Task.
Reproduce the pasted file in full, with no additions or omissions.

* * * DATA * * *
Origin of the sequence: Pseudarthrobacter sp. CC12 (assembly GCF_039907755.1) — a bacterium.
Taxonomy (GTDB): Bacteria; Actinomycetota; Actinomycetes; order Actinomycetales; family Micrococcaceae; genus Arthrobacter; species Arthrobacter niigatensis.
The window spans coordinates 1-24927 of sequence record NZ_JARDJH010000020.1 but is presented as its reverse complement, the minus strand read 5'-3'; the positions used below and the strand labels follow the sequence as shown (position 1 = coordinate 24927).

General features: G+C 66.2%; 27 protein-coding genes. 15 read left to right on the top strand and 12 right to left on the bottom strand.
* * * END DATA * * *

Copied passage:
Origin of the sequence: Pseudarthrobacter sp. CC12 (assembly GCF_039907755.1) — a bacterium.
Taxonomy (GTDB): Bacteria; Actinomycetota; Actinomycetes; order Actinomycetales; family Micrococcaceae; genus Arthrobacter; species Arthrobacter niigatensis.
The window spans coordinates 1-24927 of sequence record NZ_JARDJH010000020.1 but is presented as its reverse complement, the minus strand read 5'-3'; the positions used below and the strand labels follow the sequence as shown (position 1 = coordinate 24927).

General features: G+C 66.2%; 27 protein-coding genes. 15 read left to right on the top strand and 12 right to left on the bottom strand.